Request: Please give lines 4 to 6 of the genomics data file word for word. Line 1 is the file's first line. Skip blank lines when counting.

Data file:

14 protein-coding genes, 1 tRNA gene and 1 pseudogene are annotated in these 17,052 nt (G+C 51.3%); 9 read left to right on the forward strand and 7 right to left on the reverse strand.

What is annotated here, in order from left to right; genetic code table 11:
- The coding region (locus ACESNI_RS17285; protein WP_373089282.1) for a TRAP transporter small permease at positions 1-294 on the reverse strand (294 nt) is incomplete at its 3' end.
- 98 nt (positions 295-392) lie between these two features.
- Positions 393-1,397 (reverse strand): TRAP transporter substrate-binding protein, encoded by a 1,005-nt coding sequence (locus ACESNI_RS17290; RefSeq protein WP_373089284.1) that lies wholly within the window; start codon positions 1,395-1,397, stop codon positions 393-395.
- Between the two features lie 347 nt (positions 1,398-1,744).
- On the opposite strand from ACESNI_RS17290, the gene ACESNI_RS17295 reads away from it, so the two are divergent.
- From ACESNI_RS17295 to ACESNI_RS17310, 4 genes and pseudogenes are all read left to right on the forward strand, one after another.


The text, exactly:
- 98 nt (positions 295-392) lie between these two features.
- Positions 393-1,397 (reverse strand): TRAP transporter substrate-binding protein, encoded by a 1,005-nt coding sequence (locus ACESNI_RS17290; RefSeq protein WP_373089284.1) that lies wholly within the window; start codon positions 1,395-1,397, stop codon positions 393-395.
- Between the two features lie 347 nt (positions 1,398-1,744).